As a teacher, ADHD is never far away.  Some teachers in Further Education seem flummoxed and unhappy by the increase in enrolment to mainstream Level 3 (A level) courses of students with this often debilitating 'disorder'.

 

So why do learners with ADHD get themselves such a bad reputation, and what can we do about it?  In my experience, too little information is available to teachers in FE and HE about how to make reasonable adjustment for learners with ADHD. Traditionally, higher achieving learners have good study skills, attention to detail, a calm manner in class and willingness to participate.  The ever-increasing trend of learners without these typical Level 3 attributes are sending some teachers to argue, confront, punish and ultimately exclude them from their classrooms.

 

There are two simple strategies which can be easily put in place to make reasonable adjustment, without gadgets and gizmos, at your next lesson:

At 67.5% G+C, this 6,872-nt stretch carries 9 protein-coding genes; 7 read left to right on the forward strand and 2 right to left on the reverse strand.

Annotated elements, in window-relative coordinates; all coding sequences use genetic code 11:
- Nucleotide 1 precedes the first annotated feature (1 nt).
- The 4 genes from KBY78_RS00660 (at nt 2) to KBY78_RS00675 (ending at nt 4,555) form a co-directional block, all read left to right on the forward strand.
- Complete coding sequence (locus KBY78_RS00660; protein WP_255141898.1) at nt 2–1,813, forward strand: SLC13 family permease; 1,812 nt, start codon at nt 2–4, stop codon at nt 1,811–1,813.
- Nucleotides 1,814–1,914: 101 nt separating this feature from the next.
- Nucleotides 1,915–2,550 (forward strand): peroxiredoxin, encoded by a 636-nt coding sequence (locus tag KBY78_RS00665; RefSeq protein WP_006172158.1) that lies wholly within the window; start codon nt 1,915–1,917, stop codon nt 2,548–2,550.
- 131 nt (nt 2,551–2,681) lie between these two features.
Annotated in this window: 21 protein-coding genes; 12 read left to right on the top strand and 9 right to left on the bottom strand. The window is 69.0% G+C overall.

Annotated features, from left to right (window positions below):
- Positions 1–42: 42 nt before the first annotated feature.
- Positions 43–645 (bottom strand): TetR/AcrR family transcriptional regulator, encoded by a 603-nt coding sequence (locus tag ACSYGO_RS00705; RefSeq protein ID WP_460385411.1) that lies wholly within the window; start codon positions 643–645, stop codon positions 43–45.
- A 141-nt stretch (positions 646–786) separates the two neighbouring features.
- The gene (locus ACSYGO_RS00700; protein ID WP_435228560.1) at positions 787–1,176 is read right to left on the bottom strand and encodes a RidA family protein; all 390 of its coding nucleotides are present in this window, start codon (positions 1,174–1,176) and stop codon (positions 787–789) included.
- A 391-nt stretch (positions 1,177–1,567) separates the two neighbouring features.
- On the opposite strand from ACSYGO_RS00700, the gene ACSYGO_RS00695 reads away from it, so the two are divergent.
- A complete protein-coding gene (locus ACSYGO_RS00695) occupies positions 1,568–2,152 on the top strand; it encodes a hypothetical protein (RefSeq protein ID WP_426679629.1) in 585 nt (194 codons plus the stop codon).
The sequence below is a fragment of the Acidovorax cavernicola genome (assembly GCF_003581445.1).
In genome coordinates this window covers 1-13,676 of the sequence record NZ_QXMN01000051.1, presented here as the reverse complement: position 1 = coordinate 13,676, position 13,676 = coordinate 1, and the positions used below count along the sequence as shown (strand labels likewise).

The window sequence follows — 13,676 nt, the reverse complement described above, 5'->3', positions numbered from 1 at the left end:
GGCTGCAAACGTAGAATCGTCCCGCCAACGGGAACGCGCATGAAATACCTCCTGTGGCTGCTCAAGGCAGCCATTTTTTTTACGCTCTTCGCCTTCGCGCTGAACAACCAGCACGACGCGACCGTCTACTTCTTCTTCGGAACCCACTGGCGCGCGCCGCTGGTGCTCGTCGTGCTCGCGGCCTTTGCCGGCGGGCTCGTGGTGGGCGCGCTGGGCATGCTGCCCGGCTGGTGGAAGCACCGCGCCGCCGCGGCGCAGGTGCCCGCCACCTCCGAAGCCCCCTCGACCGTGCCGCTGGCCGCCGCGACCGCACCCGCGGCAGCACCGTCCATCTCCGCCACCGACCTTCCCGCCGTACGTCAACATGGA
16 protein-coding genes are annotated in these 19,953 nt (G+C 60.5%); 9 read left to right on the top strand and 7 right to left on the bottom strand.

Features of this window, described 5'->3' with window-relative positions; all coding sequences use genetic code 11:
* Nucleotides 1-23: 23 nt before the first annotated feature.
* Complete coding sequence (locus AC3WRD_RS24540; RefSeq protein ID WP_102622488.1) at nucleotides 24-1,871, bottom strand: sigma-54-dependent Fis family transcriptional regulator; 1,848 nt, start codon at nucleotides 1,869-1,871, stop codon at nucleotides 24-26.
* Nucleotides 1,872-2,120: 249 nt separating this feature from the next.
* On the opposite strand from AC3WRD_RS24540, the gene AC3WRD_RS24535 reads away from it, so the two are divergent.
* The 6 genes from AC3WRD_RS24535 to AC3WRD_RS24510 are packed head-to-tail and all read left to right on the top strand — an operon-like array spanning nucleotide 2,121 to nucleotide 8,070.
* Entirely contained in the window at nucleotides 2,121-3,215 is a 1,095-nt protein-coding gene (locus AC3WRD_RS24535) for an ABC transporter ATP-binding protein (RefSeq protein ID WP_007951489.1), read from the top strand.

• Increase the font size of handouts (to at least 14-point) and show learners how to use the zoom facility on PC screens – this will reduce the anxiety and irritation around being unable to comfortably read text.
  • Before a demonstration, video or 'teacher talk', explain the questions which students will need to answer.  This gives the learner a focus - he knows the information he will need to acquire during the demo/video/teacher talk and it increases the chance of his engagement.  (This also will explain “What’s in it for me?)    Geoff Petty explains this, and many other ideas, on his website

The other good news is that these two small changes will help every member of your class, not just those with ADHD.